Spinal manipulation and home exercises are more effective than medication in relieving neck pain, a US trial reports.
The findings will reignite the debate over the effectiveness of spinal manipulation, after a Cochrane review found only low-quality evidence supporting its use for neck pain of short duration and concerns over potential adverse events.
A 12-week course of spinal manipulation had a statistically significant advantage over medication in reducing self-reported pain after eight, 12, 26 and 52 weeks, according to the study, published in the Annals of Internal Medicine. Home exercise with advice gave similar results to spinal manipulation.
The trial – conducted from 2001 to 2007 - included 272 people aged between 18 and 65 with non-specific neck pain lasting two to 12 weeks.
First-line therapy in the medication group was NSAIDs, paracetamol or both. Patients who did not respond or could not tolerate first-line therapies were given opioid analgesics or muscle relaxants. Participants in the home exercise group received two one-hour sessions one to two weeks apart where they were instructed in simple self-mobilisation exercises with advice on prescribed exercises and daily activities such as lifting, pushing and pulling. Techniques used for participants in the spinal manipulation group included low-amplitude spinal adjustments and mobilisation.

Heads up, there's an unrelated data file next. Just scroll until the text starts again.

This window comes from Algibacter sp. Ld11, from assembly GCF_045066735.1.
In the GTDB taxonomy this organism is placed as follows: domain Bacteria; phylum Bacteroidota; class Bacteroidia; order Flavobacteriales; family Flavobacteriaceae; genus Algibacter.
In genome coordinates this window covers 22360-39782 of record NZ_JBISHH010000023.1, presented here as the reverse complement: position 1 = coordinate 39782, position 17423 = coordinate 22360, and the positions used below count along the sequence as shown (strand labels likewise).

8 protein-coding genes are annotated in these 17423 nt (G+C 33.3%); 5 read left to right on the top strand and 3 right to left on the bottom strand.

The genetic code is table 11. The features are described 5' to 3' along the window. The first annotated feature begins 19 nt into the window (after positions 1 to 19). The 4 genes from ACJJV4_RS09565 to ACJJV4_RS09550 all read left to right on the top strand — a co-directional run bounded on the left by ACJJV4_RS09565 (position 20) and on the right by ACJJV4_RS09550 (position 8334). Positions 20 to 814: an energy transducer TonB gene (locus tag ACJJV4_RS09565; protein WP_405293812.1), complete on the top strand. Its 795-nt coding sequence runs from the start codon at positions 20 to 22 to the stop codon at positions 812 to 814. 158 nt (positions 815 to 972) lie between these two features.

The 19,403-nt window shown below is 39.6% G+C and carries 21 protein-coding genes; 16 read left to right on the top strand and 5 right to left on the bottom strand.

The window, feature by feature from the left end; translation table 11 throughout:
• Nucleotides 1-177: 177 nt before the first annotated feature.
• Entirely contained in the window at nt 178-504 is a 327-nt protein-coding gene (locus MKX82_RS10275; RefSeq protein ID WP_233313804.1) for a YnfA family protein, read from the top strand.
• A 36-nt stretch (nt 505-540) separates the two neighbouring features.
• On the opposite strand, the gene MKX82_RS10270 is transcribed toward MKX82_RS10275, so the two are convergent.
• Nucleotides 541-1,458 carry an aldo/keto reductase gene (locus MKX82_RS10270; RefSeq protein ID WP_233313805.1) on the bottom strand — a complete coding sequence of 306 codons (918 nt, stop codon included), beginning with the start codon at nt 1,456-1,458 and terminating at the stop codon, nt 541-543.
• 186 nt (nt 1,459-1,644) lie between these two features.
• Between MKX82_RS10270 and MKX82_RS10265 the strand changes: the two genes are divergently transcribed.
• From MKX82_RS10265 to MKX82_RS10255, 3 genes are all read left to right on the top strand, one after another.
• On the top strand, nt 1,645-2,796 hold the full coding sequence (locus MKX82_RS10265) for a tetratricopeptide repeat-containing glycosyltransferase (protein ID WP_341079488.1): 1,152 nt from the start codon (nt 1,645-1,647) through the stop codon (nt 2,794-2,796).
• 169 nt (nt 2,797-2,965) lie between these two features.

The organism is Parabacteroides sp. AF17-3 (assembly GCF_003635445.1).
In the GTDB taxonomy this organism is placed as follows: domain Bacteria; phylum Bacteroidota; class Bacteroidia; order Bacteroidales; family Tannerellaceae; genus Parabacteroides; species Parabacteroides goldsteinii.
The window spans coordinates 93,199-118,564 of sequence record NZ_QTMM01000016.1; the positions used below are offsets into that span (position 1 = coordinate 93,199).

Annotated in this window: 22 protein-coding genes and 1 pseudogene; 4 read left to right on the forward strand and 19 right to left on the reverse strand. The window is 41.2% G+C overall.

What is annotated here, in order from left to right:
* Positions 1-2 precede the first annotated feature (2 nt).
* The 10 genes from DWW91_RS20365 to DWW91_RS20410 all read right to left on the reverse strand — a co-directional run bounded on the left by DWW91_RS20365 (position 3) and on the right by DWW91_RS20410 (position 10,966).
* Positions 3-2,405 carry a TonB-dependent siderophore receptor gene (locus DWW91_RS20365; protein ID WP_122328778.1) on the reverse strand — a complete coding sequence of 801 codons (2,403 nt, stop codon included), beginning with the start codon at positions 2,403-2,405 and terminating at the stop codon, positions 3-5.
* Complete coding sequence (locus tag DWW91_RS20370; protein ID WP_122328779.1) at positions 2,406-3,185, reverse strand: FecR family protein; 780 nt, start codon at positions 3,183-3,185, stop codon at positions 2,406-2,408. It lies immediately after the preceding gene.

Participants rated neck pain on a scale of zero (no pain) to 10 (worst possible) over 52 weeks. Pain scores improved from a mean of 5.27 in week zero to 1.50 in week 12 in the spinal manipulation group, compared with from 4.93 to 2.08 in the medication group and 5.05 to 1.74 in the home exercise group. At 52 weeks mean pain scores were 1.60, 2.14 and 1.92 for the spinal manipulation, medication and home exercise groups respectively. No serious adverse events were reported.
Study leader Dr Gert Bronfort, vice president of research at Northwestern Health Sciences University, Minnesota, said: ‘Spinal manipulation was more effective than medication in both the short and long term, although a few sessions of supervised instruction in home exercises resulted in simular outcomes at most time points.'
But Dr Louise Warburton, a GPSI in musculoskeletal medicine in Shrewsbury and president of the Primary Care Rheumatology Society, criticised the lack of a placebo group: ‘I would never refer patients for spinal manipulation for neck pain as a first resort because of the potential adverse effects, which are rare but significant, such as carotid artery dissection. More conservative methods are preferable.'